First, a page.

In Ireland the weather can be pretty miserable. Our winters are dark, drab and grey and although we get some bright, sunny days in the spring and summer, the temperatures rarely peak above the mid-twenties – Celsius that is. So when I first came to North Carolina I loved the bright sunny mornings. That is until noon hit. I learnt the hard way not to walk to the store between 12 noon and 2pm. The humidity is a killer! Once, I even got sunburned walking ten minutes to the shop! Now that it’s October, I’m getting a good insight into what hurricane season is like in NC. Hurricane Joaquin is on the horizon and it’s been raining for the past week, pretty much non-stop. When the rain first began I noticed that so many people wore wellies! I found this hilarious until I couldn’t walk to the library without stepping into very deep puddles. I now plan on investing in a pair of wellies!

NOT HAVING A CAR

I love my car. I miss my car. Here in NC, I’m very, very lucky to have found an amazing apartment so close to everything on campus. Pretty much everywhere is within walking distance. Except for the grocery store. It’s actually only about a thirty minute walk away but I have to make sure that I time it correctly because there is nothing worse than walking that distance (in jeans) in the humidity. I speak from experience! My rule of thumb is not to use a basket while shopping and to only buy whatever my two hands can carry. This ensures that I’m not logging heaving bags all the way home – again, I speak from experience! There are buses, but they are so infrequent that it’s sometimes easier to walk…

THE CURRENCY

This might seem like a silly one but American currency can be very confusing! First of all, a wad of dollars makes you feel like you’re loaded when you’re actually not. Boo. 😦 And don’t get me started on the coins. What’s a dime and why is a five cent coin bigger that a ten cent coin!? Aragh. This can be very frustrating when you’re trying to pay for your coffee and a very large queue is forming behind you. Thankfully, most places accept card, even if you’re only buying a bottle of water. I’ll admit, having to swipe instead of entering a pin did take a bit of getting used to too! You can’t swipe too fast and definitely not too slow. But I’m a pro swiper now! 🙂


I know that I’m very lucky that these are the only challenges I’ve faced in the U.S. Some of my friends from around the world have definitely experienced culture shock, particularly because of the language barrier. My fellow Fulbrighters and I have all remained in contact because it’s important to have a strong network of support. If you’re finding living abroad challenging, never be afraid to reach out to someone. Even if they’re not going through the same thing, they’re sure to offer kind words of support and sometimes that’s all you need.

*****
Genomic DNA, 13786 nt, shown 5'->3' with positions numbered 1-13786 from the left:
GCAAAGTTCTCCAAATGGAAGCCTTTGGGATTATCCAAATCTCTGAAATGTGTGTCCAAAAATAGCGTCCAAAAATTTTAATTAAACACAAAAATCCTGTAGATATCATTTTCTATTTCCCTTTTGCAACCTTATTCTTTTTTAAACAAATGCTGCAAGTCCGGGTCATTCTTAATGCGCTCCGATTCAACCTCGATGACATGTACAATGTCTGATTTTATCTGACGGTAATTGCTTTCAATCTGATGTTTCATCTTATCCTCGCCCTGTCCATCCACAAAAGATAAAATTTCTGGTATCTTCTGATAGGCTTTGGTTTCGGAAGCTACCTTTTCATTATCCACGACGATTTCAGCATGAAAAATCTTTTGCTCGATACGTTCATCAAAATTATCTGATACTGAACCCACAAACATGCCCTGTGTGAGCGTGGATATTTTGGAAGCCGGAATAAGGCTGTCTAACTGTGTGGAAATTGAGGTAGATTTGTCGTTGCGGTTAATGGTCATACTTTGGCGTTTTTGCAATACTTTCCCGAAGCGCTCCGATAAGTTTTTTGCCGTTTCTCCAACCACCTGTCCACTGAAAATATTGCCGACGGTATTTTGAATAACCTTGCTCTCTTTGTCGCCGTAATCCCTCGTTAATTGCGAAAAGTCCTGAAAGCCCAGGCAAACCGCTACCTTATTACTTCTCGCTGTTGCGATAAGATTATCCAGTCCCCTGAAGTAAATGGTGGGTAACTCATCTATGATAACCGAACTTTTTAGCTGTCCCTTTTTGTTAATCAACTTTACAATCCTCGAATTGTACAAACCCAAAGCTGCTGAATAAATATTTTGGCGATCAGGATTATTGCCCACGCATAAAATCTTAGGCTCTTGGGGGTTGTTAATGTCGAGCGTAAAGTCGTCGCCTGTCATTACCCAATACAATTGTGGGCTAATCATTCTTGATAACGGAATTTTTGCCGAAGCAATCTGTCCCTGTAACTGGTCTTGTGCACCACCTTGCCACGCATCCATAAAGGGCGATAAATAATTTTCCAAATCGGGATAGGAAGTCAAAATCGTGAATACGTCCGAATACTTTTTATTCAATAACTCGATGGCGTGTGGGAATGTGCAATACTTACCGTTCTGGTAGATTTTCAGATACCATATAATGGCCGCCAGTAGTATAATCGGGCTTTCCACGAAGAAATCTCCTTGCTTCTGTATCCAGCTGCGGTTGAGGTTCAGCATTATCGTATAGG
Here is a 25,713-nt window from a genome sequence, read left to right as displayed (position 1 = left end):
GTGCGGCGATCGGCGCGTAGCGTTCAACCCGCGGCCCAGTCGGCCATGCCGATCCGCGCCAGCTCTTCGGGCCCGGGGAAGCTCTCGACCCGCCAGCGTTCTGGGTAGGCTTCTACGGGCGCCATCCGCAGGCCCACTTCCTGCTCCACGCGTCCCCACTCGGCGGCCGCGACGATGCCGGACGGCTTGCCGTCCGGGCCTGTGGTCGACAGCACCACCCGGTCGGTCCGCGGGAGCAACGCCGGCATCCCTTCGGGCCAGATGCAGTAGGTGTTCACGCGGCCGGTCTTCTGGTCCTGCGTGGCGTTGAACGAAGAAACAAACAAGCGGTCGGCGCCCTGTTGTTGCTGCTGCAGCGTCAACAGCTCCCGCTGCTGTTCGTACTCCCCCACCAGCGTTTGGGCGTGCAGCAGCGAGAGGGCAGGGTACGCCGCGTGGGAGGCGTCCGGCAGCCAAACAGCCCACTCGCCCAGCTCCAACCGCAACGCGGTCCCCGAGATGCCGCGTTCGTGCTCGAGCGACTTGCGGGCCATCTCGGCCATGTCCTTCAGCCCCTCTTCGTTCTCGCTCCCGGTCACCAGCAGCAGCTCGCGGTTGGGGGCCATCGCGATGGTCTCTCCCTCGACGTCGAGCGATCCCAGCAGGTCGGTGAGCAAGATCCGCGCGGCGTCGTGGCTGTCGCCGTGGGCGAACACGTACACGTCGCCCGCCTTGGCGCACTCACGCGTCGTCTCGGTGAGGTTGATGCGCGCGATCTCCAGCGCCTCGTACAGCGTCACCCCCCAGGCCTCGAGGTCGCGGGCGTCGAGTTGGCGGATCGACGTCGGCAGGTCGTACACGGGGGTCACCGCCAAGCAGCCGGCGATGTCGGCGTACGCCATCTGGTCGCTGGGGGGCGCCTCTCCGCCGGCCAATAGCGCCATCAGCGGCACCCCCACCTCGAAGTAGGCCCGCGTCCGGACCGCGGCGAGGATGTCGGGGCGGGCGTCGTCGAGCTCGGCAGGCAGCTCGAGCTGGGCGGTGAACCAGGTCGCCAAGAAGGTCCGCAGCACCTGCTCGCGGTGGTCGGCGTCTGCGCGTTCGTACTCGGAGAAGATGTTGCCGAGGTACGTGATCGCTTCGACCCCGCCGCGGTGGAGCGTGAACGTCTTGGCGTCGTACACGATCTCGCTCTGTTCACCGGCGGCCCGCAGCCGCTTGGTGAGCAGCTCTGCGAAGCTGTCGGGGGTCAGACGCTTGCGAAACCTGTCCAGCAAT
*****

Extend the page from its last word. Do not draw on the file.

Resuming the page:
Road Trip to Asheville, North Carolina

Blue Ridge Parkway

A view from the Blue Ridge Parkway

Last week my boyfriend came to visit and we went on a road trip to Asheville, North Carolina. Asheville is a beautiful city in western North Carolina, about three and a half hours away from Chapel Hill. So, for that all-American experience, we rented a pick-up truck, booked an Airbnb and off we went!

Asheville was as beautiful as everyone said it would be. It’s a very laid-back city with a strong hippy vibe. The food was amazing and the craft beer is supposed to be even better. I don’t actually like beer but the wine was pretty good!

Asheville

A view from the Blue Ridge Parkway

The first day we got there we spent the day exploring downtown Asheville – our apartment was within walking distance and our air bnb hosts recommended some great bars and restaurants. The weather was perfect – not too hot and definitely not too cold which made all that walking very easy.

Biltmore House

Biltmore House

The second day we visited the Biltmore Estate. Biltmore House, the main house on the estate, was built by George Vanderbilt in the late nineteenth century. It’s the largest privately owned house in the US. We couldn’t take any photos inside the house but the place was restored to near perfection. It really gave you a feel of what it would have been like to be one of Vanderbilt’s guests. The view from the house was nothing short of magnificent. Miles and miles of trees, rolling green hills and perfect blue sky. I really fell in love with the place because of that view!

The Biltmore Estate was designed to be self-sustaining and the Biltmore Winery is located just a short drive from the house. A free tour of the winery is included in the cost of admission along with free wine tastings. Needless to say I came home with a great bottle of Riesling.

The view from The Biltmore

The view from The Biltmore

The third day we drove along the Blue Ridge Parkway. This parkway runs through Virginia and North Carolina, mostly along the Blue Ridge Mountains which are part of the Appalachian Mountains. Again, the views were spectacular. The weather was cooler that day but it was the perfect time to make the trip because the leaves had just started to change colour, making the views even more amazing.

That evening it started lashing rain! And when it rains in North Carolina, it pours. The weather has been pretty miserable since but hopefully we’ll get some sunshine before the week is out. All in all, the trip to Asheville was amazing and we’re both so glad we got to see a beautiful part of North Carolina.